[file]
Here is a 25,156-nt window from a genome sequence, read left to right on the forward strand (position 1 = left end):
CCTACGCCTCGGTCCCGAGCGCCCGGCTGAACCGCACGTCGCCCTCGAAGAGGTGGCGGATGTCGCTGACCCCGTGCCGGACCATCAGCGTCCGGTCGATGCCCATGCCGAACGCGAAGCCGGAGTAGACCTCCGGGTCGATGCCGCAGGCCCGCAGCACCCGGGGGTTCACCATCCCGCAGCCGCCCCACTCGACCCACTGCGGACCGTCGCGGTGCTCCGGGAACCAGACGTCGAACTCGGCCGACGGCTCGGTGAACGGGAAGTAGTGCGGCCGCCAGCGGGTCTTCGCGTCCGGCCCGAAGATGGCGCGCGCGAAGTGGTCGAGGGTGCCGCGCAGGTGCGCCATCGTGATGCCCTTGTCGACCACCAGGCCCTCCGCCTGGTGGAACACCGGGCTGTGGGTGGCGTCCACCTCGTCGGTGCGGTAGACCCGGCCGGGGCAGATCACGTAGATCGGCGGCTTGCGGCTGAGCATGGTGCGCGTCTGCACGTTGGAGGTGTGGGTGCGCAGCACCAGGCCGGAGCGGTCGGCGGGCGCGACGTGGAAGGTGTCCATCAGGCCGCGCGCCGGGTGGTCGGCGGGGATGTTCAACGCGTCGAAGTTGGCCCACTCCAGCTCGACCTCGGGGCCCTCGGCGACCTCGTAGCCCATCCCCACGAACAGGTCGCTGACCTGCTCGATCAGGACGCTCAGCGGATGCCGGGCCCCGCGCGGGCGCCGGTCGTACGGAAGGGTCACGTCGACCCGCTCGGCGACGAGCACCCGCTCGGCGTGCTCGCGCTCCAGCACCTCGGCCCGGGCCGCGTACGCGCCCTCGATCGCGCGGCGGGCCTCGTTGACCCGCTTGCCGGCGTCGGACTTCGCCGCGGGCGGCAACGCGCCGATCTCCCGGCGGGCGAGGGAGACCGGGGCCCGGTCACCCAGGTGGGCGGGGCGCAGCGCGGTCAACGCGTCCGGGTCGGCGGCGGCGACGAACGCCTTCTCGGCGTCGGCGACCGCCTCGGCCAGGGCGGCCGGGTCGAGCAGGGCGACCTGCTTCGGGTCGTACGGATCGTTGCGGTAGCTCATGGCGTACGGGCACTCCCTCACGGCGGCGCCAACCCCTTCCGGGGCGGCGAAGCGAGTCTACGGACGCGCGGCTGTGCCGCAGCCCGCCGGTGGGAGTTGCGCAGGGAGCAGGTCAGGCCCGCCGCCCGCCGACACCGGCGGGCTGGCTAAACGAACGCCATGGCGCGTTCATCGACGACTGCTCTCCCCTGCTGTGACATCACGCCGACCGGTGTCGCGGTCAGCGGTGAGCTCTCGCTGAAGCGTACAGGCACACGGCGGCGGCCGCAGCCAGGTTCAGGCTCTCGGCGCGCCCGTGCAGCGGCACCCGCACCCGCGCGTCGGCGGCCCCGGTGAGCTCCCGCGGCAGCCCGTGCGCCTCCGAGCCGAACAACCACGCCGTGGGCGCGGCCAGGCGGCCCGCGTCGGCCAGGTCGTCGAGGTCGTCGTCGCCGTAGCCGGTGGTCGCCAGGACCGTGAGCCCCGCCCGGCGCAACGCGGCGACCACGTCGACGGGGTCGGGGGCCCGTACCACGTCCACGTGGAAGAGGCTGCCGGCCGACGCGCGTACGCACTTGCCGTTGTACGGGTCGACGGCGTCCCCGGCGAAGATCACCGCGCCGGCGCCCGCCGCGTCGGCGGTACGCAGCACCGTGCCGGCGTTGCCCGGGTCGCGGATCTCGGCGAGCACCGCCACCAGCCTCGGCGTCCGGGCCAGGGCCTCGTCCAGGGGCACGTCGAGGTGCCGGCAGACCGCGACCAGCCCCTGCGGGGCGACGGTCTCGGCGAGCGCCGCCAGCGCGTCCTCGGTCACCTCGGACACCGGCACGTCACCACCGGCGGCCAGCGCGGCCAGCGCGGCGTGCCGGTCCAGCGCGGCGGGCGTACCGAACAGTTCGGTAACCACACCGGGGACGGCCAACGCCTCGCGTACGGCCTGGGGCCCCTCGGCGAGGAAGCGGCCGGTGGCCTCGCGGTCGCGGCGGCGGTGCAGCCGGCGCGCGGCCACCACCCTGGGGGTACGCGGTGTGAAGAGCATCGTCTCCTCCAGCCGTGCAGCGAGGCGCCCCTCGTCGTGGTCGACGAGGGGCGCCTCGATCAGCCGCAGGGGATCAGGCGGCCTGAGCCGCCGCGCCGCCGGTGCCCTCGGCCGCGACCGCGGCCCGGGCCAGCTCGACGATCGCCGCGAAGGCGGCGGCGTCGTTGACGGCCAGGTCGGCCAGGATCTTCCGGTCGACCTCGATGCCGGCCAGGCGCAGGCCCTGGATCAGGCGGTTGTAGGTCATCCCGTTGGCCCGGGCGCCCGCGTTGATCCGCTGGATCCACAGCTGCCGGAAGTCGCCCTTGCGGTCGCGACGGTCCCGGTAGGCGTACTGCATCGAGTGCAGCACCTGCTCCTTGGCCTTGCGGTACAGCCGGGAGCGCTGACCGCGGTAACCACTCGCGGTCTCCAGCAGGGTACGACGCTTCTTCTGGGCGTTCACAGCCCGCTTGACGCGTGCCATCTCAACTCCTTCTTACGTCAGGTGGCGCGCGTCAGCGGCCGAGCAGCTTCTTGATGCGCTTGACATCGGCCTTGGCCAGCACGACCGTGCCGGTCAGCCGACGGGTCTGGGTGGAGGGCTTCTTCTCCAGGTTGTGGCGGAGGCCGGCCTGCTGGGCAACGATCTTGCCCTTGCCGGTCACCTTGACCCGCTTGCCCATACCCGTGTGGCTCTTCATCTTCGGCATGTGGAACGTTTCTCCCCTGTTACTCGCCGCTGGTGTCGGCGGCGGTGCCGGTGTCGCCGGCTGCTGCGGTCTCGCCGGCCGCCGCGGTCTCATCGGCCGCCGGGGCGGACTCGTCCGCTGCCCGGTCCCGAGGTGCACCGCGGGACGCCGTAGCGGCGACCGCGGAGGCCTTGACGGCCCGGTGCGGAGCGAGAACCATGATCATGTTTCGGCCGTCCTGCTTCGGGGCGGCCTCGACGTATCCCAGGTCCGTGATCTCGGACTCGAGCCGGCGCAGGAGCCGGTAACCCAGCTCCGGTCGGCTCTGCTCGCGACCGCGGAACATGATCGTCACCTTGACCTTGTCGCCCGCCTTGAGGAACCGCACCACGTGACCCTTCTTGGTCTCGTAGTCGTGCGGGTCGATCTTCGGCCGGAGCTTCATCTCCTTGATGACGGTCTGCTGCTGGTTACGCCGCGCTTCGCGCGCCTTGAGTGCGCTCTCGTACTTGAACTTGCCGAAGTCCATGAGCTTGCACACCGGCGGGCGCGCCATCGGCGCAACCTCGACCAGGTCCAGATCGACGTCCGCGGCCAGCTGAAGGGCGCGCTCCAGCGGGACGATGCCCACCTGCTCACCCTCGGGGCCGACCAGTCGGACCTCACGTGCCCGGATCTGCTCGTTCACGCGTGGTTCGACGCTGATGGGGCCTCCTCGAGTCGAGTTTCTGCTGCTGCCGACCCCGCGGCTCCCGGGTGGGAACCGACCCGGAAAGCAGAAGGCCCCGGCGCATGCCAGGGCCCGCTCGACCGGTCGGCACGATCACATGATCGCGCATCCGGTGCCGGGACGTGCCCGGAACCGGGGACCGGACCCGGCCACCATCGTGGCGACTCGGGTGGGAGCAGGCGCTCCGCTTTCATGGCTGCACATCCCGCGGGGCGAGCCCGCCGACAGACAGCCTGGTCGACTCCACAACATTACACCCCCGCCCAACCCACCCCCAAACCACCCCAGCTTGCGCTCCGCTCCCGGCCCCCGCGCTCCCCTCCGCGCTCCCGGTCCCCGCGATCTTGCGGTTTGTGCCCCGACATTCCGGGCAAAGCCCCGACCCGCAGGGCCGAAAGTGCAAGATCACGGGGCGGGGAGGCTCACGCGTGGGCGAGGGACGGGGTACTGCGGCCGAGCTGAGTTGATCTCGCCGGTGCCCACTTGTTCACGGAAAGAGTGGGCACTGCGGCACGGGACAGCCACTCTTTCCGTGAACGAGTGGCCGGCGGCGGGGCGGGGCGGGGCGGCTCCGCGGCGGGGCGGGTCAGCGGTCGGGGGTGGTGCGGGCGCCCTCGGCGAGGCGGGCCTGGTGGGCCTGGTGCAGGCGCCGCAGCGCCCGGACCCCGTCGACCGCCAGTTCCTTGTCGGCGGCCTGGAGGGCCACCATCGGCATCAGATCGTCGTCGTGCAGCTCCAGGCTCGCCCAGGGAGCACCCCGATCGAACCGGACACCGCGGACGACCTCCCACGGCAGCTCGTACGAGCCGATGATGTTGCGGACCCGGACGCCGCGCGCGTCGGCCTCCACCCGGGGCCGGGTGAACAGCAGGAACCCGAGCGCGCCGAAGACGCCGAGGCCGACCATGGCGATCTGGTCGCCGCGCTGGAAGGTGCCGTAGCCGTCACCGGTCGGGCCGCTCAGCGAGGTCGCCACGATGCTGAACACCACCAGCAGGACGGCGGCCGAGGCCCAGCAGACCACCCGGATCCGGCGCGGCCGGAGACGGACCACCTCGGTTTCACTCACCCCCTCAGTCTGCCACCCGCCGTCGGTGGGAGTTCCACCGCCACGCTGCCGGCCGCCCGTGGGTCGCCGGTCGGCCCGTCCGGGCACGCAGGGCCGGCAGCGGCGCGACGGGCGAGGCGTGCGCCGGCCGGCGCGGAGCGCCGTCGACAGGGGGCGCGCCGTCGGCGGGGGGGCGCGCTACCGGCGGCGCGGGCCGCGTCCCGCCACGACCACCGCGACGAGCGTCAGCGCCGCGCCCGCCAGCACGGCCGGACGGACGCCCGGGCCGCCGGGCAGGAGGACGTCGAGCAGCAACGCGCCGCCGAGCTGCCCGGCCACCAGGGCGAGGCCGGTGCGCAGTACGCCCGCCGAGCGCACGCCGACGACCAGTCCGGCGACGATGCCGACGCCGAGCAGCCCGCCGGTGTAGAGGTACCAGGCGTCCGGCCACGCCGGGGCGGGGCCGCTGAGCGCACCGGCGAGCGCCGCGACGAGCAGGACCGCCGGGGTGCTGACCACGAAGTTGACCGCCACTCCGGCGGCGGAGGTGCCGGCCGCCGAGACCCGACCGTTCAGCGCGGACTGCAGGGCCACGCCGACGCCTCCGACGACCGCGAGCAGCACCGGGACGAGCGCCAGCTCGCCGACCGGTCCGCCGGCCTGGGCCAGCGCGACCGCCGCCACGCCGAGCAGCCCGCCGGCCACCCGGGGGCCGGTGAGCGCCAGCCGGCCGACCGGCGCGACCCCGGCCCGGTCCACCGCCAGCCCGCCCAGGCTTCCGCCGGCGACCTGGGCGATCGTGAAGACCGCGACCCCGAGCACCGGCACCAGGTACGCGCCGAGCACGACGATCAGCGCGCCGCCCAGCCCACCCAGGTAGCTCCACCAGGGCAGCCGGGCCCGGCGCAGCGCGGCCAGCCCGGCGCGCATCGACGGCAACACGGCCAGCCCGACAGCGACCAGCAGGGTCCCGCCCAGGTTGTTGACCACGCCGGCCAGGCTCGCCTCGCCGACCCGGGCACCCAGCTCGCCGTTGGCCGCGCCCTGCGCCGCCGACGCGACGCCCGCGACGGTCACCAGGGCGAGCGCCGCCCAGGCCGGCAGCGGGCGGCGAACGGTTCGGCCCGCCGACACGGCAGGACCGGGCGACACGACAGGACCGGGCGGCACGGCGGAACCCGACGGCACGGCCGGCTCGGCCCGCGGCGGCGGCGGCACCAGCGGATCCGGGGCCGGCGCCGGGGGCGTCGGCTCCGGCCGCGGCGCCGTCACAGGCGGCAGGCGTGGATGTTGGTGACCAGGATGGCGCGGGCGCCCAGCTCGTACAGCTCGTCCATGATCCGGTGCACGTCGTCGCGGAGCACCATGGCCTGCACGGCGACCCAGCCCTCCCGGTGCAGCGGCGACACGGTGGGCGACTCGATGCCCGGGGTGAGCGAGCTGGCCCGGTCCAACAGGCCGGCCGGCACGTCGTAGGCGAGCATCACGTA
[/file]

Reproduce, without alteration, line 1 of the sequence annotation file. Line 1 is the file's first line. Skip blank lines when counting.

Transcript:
Here is a 25,156-nt window from a genome sequence, read left to right on the forward strand (position 1 = left end):